Can someone be sued for linking to a web site?

Just wondering if there are ever any situations where someone could be sued for making a link to a web site. Crazy, off-the-wall situations welcome.

Sorry, just to clarify the question… I mean can someone get in trouble with the law (sued or arrested) for making some link on their web site.

I started wondering about this when I was thinking if someone gets into trouble for having certain content, they wouldn’t get into trouble for simply linking to the content. Is this true in all cases?

Was this a solicted link?

There have been some lawsuits. The issue is controversial. Here is a start,1283,51887,00.html

Check out the links at the bottom of the Wikipedia article, too.

Thanks, Gfactor, that was very interesting and quite a speedy response, I might add. Looks like you can be sued for just about anything these days. And it’s far more likely to happen to someone who is making a buck.

Yeah. There isn’t any solid caselaw on it yet. But if you are worried about being sued, it can happen.

People keep threatening the Portal of Evil with lawsuits for linking to them, but none of them ever seem to go through. It’s quite interesting to see there’s some (if anecdotal) evidence that it can happen…

Six years ago, the tech newspaper was sued by the DVD Copy Control Association for linking to the DeCSS source code, which could be used to decrypt the copy protection on a DVD to allow it to run on unsupported hardware (e.g. Linux). The Wikipedia article has some information and related links about that.

Amusingly, that led to the discovery of “illegal” prime numbers – prime numbers that, when decoded in a certain manner, translate into the source code of a legally prohibited program, such as DeCSS. I put illegal in quotes as this hasn’t been tested in courts, and to me is an amusing side effect of banning certain computer programs. Is may be possible that a strict reading of the Digital Millenium Copyright Act makes this prime number illegal to possess.

      • I am a bit lazy at the moment, but a few days back there was a tech news story about a guy in (I think) Austrailia, who got sued for having a webpage what contained links to where music could be illegally downloaded. He did not have the files at all on his web space, he just had hyperlinks to other sites where a few songs could be downloaded illegally. His ISP and the site that hosted the page had to pay as well. -----I saw it on Slashdot, but their native search seems to be down at the moment and I can’t seem to find it with Google… I’ll give it another try later…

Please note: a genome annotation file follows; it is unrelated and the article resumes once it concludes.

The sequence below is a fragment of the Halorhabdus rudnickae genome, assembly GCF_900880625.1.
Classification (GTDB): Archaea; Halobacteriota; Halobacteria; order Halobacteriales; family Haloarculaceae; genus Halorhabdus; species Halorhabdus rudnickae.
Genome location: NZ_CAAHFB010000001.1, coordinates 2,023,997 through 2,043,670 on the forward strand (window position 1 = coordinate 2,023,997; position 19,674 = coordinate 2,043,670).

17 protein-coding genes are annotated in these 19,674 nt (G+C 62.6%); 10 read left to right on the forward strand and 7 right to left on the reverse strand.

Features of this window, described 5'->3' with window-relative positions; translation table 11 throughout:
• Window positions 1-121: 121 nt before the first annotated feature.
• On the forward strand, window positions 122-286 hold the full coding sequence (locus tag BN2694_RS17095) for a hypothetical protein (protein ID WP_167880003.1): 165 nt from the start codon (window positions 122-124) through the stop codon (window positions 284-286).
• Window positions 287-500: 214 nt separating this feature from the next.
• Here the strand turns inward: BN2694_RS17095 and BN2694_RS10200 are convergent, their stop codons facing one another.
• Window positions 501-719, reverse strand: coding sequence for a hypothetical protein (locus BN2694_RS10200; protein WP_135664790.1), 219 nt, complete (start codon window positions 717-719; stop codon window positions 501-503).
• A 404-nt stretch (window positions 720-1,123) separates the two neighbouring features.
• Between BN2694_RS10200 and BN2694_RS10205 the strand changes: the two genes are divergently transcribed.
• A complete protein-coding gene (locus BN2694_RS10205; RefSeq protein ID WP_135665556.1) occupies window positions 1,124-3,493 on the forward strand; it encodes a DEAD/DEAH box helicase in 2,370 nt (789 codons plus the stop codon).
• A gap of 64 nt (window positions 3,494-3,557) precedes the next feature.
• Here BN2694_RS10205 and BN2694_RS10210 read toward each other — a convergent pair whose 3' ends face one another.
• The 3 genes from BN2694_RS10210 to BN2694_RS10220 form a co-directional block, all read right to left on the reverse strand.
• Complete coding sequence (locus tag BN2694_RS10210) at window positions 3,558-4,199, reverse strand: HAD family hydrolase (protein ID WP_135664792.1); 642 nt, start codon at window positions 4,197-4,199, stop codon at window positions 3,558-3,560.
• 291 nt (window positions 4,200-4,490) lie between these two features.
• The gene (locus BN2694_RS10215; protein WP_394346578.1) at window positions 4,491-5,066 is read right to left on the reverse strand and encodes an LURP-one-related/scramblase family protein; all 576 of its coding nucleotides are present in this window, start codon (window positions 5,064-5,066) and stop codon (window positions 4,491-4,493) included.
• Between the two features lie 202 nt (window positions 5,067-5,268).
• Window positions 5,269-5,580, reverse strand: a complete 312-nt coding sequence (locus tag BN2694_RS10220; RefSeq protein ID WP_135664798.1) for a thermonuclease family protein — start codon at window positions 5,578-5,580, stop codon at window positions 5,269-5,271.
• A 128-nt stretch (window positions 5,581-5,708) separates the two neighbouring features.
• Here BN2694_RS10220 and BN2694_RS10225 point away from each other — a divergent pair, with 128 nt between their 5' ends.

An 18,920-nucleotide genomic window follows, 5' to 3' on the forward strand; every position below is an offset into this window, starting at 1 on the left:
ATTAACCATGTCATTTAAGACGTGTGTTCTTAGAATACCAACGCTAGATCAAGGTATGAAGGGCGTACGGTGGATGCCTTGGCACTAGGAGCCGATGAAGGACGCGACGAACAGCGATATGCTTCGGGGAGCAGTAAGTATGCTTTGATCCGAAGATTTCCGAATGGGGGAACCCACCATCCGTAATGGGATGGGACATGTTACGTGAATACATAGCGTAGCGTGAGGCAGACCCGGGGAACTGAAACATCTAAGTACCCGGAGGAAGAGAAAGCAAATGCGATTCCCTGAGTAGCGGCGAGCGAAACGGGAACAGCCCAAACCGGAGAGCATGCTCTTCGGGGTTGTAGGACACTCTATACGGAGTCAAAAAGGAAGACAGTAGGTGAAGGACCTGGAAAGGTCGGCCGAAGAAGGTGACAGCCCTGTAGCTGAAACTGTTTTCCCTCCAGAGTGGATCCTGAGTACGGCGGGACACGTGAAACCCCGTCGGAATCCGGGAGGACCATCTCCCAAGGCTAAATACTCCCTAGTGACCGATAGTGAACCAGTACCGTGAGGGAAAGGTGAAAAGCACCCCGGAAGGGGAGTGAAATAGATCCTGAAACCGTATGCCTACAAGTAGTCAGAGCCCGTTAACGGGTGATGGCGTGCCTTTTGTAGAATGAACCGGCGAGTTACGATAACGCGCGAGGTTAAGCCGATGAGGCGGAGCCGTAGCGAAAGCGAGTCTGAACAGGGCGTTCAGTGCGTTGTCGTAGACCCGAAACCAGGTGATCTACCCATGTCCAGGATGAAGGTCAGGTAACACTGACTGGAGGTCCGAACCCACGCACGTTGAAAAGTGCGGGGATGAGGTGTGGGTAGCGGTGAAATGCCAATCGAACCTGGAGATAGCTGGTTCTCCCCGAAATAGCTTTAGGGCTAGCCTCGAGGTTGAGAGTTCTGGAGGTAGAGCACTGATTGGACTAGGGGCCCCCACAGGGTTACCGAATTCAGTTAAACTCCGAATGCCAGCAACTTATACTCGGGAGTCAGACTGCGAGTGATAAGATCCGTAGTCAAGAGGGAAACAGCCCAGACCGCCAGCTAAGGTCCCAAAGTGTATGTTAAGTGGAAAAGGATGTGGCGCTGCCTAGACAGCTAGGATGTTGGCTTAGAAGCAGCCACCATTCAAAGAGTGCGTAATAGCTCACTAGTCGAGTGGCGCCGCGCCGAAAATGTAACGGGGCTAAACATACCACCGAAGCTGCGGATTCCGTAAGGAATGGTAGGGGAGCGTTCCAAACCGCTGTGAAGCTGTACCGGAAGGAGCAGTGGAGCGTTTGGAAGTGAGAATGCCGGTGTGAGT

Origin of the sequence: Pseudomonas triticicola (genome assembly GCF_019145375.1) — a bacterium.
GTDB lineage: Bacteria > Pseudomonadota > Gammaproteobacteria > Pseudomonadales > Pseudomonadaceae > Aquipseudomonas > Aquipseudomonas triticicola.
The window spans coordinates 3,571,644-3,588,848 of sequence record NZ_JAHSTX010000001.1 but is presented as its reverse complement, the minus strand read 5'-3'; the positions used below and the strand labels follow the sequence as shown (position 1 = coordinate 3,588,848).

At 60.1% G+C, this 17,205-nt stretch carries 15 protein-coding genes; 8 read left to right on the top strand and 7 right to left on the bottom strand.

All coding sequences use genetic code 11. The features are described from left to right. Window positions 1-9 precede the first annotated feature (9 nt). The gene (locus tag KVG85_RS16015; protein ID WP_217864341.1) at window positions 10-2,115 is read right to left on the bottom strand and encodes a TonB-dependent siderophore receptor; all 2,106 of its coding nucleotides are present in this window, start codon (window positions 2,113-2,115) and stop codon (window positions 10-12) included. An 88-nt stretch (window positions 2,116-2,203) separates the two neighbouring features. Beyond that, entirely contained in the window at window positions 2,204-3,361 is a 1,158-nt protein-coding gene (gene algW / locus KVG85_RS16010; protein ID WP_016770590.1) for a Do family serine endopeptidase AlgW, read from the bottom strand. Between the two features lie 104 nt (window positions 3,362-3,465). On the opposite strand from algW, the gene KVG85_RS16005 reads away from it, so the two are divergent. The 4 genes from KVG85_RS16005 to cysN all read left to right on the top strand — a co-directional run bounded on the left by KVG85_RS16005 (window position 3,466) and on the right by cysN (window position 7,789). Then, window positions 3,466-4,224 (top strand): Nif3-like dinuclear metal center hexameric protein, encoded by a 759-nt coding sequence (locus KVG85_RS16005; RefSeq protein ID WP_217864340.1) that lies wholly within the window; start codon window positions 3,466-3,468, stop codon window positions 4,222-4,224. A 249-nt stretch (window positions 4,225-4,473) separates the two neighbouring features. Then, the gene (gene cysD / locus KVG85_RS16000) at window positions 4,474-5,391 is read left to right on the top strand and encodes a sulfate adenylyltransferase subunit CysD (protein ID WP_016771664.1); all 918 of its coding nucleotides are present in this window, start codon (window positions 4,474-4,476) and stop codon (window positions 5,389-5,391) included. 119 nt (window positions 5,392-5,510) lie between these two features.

What if I had a website with a whole list of links to illegal content, like child pornography or something?

There is an argument to be made that linking to a site that contains illegal copies of copyrighted material can be illegal under some circumstances.

And there is this,39024667,39128376,00.htm

You might also run afoul of statutes that criminalize distribution of child pornography, like this one:

I worked for a dot-com, since bought out, that was sued for sometimes “deep linking” to the content of other content providers. This company is/was (since bought out and content appearing under a different name) an online curriculum provider.

By “deep linking” I mean, instead of saying that “ (link to has cool info on pink bunnies,” we were linking to “What do pink bunnies eat? (link to” as our “What do pink bunnies eat?” content.

Sometimes it’s pretty easy to see where that line is (management crossed it anyway) and sometimes not.

We eventually had a sort of (purposefully IMO) half-assed permissions procedure in which the linkee would get an automated email that said “We’re linking to your content. Contact us if you don’t want that to happen.” So unless and until someone at specifically responded to that - and I think we were banking on a lot of those getting lost in the shuffle - we linked “with permission” using this method.

I that job quit before the lay-offs started…

Well crap, there is a!

Satire is so hard these days!